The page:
Mitchell: America’s greatest strength its ideals

Published 8:35 am Wednesday, March 17, 2004

By By JOHN EBY / Niles Daily Star
BENTON HARBOR -- Military might can be right, but power should always be employed in service to such fundamental American ideals as equal justice or opportunity for all.
Mitchell said documents such as the Declaration of Independence and the Constitution, "especially the Bill of Rights, the first 10 amendments to our Constitution, are the most eloquent and concise statements of individual liberty ever written and adopted by human beings at any time or place in history."
Still, it took 75 years "and the bloodiest war in our history to extend the right to vote to all men. It took 60 years and a bitter political struggle over fierce opposition to extend the right to vote to women. And it's just over a decade ago that Americans with disabilities were given their full legal rights. To this very moment, the struggle goes on in our society to expand our definition of citizenship of the human and civil rights which every American should enjoy. You can look at that and say it's a painful record. I look at it and say it's inspiring evidence of what's great about this country," Mitchell said. "A never-ending effort to right the wrongs of the past and to enable each generation to be more free and prosperous than Americans have ever been."
Mitchell said history "time after time" teaches that "the dominant military power overextends itself. History's clear that power is more effective when exercised sparingly, with restraint and when used decisively. When conflict does come, ideals will do more. In the end, that is America's greatest strength -- the ideals with which this nation was born and the ideals which have created the nation we know today."
Discussing "America's Role in the World," the former Senate majority leader, a Maine Democrat, said people around the world are inspired by and drawn to "what they've come to know as American values. They're not easy to summarize, but surely they include the privacy of individual liberty, the concept of equal justice under law and the aspiration that we have of opportunity for every member of society."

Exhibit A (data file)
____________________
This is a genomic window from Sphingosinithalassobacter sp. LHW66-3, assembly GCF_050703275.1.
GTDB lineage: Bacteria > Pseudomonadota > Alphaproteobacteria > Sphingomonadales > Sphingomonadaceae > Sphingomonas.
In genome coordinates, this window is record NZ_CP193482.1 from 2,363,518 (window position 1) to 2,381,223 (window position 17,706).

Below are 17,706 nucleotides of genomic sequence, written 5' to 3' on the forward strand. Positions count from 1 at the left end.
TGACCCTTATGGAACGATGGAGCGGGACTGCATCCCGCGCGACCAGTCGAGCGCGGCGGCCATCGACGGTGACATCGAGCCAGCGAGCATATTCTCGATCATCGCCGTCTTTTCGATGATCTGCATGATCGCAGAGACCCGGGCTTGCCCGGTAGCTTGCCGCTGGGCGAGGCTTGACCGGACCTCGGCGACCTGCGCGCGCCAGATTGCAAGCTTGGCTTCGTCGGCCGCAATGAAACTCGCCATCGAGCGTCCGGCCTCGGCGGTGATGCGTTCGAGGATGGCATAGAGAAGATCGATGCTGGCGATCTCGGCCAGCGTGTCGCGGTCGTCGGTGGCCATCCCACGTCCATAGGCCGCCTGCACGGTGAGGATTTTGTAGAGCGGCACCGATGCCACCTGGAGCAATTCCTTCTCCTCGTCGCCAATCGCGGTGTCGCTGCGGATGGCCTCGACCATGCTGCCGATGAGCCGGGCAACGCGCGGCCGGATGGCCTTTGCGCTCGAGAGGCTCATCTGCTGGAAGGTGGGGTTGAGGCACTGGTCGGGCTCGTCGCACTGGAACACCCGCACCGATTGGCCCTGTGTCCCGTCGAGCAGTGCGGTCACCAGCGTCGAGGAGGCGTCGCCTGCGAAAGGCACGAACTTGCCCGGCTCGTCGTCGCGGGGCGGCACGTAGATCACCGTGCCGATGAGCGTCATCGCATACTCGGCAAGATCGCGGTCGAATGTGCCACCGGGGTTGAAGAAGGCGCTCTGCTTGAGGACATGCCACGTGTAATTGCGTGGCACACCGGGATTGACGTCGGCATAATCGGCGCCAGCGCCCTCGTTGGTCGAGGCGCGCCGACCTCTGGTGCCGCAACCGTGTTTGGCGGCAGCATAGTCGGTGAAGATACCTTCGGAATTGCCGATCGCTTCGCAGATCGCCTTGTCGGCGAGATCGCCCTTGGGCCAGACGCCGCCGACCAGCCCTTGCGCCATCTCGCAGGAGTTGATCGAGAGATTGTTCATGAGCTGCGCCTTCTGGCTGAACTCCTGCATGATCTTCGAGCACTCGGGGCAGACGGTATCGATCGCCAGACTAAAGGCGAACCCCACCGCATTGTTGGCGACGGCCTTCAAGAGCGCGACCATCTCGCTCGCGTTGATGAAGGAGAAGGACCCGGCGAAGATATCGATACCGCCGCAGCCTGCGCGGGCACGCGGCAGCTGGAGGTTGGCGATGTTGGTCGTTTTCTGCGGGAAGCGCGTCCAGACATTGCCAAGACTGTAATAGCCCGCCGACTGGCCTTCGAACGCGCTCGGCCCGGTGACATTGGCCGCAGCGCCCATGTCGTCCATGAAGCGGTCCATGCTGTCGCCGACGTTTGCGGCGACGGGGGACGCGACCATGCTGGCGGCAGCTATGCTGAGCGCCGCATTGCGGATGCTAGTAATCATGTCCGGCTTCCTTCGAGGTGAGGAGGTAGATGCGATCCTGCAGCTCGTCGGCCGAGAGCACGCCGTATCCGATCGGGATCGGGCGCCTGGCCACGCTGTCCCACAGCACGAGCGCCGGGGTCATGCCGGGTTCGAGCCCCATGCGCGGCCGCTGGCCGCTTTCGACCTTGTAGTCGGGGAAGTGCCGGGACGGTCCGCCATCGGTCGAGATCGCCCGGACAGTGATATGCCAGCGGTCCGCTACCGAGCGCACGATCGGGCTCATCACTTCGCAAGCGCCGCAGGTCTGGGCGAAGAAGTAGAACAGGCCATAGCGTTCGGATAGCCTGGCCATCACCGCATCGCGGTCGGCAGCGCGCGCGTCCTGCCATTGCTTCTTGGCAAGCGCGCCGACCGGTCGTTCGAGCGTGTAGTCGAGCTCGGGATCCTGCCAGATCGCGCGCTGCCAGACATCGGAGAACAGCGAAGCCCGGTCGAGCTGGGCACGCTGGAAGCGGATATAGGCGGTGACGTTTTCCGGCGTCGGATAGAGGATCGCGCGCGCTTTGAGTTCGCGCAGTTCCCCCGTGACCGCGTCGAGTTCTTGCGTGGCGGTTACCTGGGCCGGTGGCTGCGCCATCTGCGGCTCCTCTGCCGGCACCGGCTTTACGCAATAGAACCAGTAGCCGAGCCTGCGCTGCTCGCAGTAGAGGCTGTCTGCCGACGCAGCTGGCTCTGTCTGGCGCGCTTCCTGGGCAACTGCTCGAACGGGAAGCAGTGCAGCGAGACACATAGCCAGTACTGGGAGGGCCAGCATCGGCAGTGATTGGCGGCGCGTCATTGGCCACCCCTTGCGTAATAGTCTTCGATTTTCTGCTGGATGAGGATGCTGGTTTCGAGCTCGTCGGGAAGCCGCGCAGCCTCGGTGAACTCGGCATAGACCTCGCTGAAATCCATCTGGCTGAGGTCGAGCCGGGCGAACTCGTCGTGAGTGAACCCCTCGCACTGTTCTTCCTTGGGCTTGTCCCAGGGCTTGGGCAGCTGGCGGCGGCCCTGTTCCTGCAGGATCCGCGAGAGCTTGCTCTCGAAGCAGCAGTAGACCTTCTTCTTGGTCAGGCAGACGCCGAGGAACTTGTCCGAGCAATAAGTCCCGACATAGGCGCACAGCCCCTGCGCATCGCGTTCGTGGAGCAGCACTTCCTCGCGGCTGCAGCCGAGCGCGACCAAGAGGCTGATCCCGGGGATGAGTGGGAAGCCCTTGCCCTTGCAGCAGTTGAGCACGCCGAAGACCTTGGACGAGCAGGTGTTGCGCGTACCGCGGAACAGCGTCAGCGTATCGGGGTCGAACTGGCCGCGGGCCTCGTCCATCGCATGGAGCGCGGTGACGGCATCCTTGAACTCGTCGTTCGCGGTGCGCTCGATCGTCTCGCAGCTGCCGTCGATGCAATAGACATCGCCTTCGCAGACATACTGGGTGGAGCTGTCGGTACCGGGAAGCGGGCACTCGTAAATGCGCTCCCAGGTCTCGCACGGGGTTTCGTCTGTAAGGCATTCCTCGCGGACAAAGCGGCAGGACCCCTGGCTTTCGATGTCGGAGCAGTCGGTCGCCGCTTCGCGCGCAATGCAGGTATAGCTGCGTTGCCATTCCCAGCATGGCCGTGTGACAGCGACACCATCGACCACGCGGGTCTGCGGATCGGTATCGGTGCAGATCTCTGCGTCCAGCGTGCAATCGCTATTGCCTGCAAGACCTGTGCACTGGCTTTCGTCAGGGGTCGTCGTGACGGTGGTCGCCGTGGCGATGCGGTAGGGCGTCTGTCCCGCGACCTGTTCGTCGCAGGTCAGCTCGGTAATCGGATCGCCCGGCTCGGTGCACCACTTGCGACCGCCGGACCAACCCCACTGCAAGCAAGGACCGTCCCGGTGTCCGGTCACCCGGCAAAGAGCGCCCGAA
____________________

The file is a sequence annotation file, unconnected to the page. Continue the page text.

At the same time, "as is increasingly evident," many around the globe disagree vehemently with U.S. policies.
As Senate majority leader for six years until 1995, Mitchell met with political and business leaders of every European country.
With the Soviet Union ceasing to exist and Russian military forces withdrawn to their own soil, these leaders were emphatic "without hesitation" that the United States not follow suit.
U.S. opposition to Israeli settlements has been consistent through the Carter, Reagan, Bush, Clinton and Bush administrations, Mitchell said. "Just as consistent is Israel's unwillingness to halt these settlements in the occupied territories."
Mitchell chaired negotiations, "which lasted for years. We had more than 700 days of failure and one day of success … in the last months of the talks there was a surge of violence and a series of assassinations and bombings. Political leaders came under great pressure from some of their constituents. They knew their political futures, their lives and the safety of their families were on the line."
The expedient course would have been to walk away from the process, blame the other side and point to the violence as proof that the other side was not serious. A few of them did that, but most did not.